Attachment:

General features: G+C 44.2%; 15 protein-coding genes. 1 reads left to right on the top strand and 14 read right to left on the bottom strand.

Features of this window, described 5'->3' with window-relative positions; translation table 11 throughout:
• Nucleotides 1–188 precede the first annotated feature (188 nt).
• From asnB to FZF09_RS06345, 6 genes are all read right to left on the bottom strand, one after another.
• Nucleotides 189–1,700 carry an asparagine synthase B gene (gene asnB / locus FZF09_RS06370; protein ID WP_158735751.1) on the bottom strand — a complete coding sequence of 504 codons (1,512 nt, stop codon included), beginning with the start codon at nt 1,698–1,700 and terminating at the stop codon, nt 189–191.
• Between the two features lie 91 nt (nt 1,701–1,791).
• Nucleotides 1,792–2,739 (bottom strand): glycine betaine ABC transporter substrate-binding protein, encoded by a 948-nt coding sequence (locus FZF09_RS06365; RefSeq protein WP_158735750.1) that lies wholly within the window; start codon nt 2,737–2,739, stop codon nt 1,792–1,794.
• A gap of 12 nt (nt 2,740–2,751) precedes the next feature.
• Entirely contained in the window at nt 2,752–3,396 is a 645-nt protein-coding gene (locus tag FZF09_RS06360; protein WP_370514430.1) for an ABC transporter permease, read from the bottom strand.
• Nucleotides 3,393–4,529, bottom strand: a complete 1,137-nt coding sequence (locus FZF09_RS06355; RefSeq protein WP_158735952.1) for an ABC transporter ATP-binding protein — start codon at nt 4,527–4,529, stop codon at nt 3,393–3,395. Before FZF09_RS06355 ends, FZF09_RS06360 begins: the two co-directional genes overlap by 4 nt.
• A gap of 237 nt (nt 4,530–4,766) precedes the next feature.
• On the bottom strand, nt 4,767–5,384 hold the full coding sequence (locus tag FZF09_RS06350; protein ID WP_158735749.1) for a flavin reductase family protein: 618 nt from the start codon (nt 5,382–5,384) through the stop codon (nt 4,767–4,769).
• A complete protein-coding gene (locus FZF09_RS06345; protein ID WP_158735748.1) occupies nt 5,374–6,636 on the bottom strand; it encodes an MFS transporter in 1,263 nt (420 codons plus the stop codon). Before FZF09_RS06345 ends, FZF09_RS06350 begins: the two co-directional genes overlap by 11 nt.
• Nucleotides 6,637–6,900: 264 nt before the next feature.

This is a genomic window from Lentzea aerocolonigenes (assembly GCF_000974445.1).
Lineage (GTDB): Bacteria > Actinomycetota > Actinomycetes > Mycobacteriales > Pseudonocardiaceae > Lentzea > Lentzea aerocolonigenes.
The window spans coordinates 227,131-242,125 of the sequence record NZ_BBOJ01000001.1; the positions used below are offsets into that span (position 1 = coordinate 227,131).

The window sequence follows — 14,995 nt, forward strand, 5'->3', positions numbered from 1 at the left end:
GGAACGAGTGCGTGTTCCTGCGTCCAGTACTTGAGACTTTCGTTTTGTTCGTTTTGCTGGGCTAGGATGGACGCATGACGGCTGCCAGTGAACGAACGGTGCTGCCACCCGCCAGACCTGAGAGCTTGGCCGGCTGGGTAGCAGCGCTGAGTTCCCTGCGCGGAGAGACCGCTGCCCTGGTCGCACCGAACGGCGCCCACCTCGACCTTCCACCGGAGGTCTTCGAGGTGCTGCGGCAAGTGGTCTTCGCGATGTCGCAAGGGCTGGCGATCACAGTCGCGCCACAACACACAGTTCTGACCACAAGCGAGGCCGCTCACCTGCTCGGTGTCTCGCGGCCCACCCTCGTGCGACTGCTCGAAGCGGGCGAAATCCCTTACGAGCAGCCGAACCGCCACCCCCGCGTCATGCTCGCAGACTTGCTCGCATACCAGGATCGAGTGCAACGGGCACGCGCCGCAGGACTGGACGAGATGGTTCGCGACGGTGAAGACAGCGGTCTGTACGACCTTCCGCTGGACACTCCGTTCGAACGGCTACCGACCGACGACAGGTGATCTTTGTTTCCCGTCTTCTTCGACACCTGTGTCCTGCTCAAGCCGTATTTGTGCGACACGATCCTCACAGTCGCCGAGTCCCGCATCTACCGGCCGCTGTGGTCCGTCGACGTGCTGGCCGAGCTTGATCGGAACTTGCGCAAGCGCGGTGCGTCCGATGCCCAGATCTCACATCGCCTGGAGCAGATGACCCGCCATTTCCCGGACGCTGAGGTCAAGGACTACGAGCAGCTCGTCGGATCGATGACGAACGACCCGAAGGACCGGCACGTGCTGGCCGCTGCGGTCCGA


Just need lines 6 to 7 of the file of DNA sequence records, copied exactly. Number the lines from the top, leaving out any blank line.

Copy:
• Between the two features lie 91 nt (nt 1,701–1,791).
• Nucleotides 1,792–2,739 (bottom strand): glycine betaine ABC transporter substrate-binding protein, encoded by a 948-nt coding sequence (locus FZF09_RS06365; RefSeq protein WP_158735750.1) that lies wholly within the window; start codon nt 2,737–2,739, stop codon nt 1,792–1,794.